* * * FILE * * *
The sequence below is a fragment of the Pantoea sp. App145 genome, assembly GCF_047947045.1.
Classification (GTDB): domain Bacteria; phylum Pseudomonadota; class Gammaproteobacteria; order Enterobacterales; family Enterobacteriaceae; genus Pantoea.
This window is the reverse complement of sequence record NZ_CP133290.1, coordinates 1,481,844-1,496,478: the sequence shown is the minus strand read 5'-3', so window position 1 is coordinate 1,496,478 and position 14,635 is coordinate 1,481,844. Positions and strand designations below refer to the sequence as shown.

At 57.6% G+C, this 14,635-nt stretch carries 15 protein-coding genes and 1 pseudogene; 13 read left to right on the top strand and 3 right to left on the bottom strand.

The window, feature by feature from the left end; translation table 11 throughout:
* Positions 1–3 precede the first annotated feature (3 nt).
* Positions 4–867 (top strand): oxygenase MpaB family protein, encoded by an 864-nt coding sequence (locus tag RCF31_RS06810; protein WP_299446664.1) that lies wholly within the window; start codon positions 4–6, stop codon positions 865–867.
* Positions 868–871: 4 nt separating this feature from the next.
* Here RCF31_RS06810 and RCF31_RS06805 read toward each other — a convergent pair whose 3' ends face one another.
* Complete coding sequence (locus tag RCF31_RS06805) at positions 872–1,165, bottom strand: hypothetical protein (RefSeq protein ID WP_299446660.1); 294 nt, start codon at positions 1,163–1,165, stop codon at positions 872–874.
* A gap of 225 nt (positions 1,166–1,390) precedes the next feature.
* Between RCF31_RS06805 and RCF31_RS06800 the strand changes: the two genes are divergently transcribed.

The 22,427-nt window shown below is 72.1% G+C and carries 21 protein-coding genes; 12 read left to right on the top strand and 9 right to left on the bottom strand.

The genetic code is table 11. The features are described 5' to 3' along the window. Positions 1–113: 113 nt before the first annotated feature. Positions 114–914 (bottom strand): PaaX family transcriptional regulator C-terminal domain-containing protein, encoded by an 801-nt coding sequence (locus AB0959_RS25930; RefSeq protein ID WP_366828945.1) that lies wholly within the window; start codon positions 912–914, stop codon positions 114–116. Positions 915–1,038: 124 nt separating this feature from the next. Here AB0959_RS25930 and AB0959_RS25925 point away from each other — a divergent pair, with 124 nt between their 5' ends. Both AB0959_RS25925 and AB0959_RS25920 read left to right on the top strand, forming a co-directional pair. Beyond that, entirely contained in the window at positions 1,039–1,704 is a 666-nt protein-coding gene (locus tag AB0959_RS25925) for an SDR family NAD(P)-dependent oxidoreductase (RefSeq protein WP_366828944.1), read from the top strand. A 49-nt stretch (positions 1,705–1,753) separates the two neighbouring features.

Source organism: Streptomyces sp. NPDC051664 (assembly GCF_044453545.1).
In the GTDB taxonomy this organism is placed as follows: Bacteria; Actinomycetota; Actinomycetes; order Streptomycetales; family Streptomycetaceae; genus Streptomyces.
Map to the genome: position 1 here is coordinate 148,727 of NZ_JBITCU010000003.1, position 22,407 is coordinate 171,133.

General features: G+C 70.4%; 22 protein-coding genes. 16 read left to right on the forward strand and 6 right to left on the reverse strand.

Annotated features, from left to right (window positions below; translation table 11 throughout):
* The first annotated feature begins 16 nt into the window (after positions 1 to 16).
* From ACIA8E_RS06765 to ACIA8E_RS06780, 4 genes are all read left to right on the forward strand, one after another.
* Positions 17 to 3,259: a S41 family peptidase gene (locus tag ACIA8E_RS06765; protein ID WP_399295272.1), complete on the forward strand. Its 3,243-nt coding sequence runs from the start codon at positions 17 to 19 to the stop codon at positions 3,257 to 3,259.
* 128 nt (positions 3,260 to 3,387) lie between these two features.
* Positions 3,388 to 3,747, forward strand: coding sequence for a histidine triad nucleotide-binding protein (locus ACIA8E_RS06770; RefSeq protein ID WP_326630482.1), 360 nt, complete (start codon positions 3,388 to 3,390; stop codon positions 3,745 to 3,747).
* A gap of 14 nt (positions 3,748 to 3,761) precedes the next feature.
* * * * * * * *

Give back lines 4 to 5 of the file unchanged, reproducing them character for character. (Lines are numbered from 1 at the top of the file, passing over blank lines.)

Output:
At 57.6% G+C, this 14,635-nt stretch carries 15 protein-coding genes and 1 pseudogene; 13 read left to right on the top strand and 3 right to left on the bottom strand.

The window, feature by feature from the left end; translation table 11 throughout: